It's been a worthwhile series against the French but I still have a worry nagging away at me about the development of our players.
I don't mean about the development of those players the All Black panel has brought into the three tests. That went pretty well - and I'd give the All Blacks a 7 or 8 pass mark out of 10 all up. What impressed me most was the way they learned the lessons of the first test and came back so well in the second. They upped their skills and the French had no answer.
No, what I am really talking about was the way players were taken out of Super Rugby for the All Blacks' training camps and the wake-up call I believe was delivered to New Zealand rugby with the victory of England over New Zealand in the under-20s World Cup.
This is what I said last week: "You'd also have to say that the All Blacks have justified what I consider devaluing of Super Rugby by hauling people out for training camps.
I still don't like the idea but, when the All Blacks take players who have not performed well in Super Rugby and persuade them to play better on a bigger stage, you have to say that the All Blacks really are the only game in town."
And so they are. But I watched the England under-20s play really well against our guys and I thought it was a bit of a warning. They are strong, are competing physically and have developed ball skills. They are also playing smart.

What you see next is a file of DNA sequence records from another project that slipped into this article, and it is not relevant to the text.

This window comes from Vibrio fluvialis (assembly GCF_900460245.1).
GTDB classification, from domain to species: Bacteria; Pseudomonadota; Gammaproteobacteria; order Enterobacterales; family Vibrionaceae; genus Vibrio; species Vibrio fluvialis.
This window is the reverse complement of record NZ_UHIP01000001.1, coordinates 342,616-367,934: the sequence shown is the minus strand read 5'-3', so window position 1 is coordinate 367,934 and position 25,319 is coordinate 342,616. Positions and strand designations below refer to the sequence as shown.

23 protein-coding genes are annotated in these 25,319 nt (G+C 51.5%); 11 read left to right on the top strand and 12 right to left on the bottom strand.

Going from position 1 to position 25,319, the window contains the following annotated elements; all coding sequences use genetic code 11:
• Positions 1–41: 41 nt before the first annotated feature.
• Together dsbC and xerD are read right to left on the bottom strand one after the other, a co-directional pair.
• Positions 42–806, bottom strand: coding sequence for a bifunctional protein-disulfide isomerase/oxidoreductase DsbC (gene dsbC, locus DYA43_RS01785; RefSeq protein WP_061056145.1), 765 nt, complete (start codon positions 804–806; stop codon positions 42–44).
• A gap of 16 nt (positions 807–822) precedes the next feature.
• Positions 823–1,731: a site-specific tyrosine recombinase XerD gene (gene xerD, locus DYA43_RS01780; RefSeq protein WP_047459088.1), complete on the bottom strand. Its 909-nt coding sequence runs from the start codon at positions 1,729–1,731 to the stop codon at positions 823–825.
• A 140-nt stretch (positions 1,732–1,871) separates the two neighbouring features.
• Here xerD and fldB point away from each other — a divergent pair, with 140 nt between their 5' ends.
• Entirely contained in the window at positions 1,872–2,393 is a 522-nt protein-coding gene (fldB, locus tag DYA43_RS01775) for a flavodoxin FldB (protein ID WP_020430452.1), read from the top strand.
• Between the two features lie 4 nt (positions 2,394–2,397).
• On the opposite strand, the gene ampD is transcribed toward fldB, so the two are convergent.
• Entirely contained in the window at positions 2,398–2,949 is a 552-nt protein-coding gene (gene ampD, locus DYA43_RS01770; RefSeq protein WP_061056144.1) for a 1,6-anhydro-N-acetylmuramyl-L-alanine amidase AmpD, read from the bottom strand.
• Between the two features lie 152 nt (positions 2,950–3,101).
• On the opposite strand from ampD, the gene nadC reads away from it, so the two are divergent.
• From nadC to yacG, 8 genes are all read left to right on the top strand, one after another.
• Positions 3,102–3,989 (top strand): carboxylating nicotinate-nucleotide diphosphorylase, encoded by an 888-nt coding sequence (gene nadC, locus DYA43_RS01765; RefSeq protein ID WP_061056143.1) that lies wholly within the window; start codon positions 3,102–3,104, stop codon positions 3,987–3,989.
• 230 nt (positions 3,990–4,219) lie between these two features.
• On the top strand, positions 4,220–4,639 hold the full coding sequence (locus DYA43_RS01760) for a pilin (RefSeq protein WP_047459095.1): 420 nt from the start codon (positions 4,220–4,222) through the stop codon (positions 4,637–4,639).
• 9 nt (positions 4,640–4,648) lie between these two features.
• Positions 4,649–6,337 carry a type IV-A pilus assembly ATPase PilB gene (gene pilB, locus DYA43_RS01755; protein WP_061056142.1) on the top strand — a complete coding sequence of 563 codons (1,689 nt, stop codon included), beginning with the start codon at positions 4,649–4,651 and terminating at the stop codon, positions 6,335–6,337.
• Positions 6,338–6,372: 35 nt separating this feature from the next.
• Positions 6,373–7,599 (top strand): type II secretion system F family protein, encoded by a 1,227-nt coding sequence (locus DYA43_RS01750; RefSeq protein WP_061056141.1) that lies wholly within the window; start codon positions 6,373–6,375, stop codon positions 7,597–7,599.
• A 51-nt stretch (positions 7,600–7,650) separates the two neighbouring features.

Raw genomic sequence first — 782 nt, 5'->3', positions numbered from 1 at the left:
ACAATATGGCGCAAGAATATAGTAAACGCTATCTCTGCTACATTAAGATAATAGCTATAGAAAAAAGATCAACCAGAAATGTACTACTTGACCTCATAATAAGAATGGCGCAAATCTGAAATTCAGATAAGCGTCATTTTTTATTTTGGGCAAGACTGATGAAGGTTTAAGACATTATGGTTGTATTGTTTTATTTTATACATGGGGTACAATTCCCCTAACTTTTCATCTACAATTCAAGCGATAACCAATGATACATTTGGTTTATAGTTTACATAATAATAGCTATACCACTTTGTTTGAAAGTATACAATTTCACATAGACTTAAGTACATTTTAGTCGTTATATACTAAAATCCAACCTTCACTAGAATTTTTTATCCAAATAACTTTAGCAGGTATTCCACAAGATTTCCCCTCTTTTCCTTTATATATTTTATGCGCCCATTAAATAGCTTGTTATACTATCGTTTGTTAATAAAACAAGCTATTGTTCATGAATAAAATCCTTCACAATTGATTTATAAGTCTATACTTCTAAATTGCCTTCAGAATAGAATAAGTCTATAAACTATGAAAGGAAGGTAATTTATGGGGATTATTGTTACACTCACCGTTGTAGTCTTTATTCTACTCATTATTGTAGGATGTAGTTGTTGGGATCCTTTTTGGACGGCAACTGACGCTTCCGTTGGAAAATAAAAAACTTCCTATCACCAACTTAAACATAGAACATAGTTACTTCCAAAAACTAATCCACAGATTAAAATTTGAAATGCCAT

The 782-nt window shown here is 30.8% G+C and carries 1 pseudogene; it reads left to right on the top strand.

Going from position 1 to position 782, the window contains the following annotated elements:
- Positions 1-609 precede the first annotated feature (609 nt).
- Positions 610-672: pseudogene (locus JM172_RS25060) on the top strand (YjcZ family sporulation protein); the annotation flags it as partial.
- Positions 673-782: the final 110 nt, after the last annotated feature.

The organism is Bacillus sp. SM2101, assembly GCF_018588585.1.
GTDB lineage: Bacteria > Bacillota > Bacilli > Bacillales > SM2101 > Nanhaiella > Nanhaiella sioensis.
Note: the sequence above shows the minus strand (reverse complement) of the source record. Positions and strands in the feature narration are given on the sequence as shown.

You can see guys like Jack Clifford - the England under-20 captain - coming through a focused system of schools, academies and introduction to premiership rugby. They are doing a lot right, easing players into tough competitions.
Don't get me wrong - I cannot say we are doing anything wrong. Again, the All Black results against France are all the justification needed. For now.
The issue may arise if we continue to affect our Super Rugby and ITM Cup competitions by removing too many of our top players. I know the game has moved on and there are different ways of doing things these days. But I think it is really important we do not jeopardise Super Rugby and ITM Cup - particularly as we are seeing Northern Hemisphere teams catching up in terms of their smarts, raw muscle and physicality at under-20 level.
I hate to say "in my day" but in my day you learned from the older guys you played with at provincial level. We are blooding many new players at Super Rugby level - I think there's something like 100 new Super Rugby players this year - but what are they learning?
In my day (there it is again ...) it didn't matter whether Andy Haden was playing a test match on Saturday or a club game on Sunday - his attitude was the same. In Super Rugby, I want the best players - like Ma'a Nonu and Aaron Smith - not only to be available but fronting up and playing well at Super Rugby level.
I can't complain - not with the All Black results of late. But it's a slippery slope we are playing on.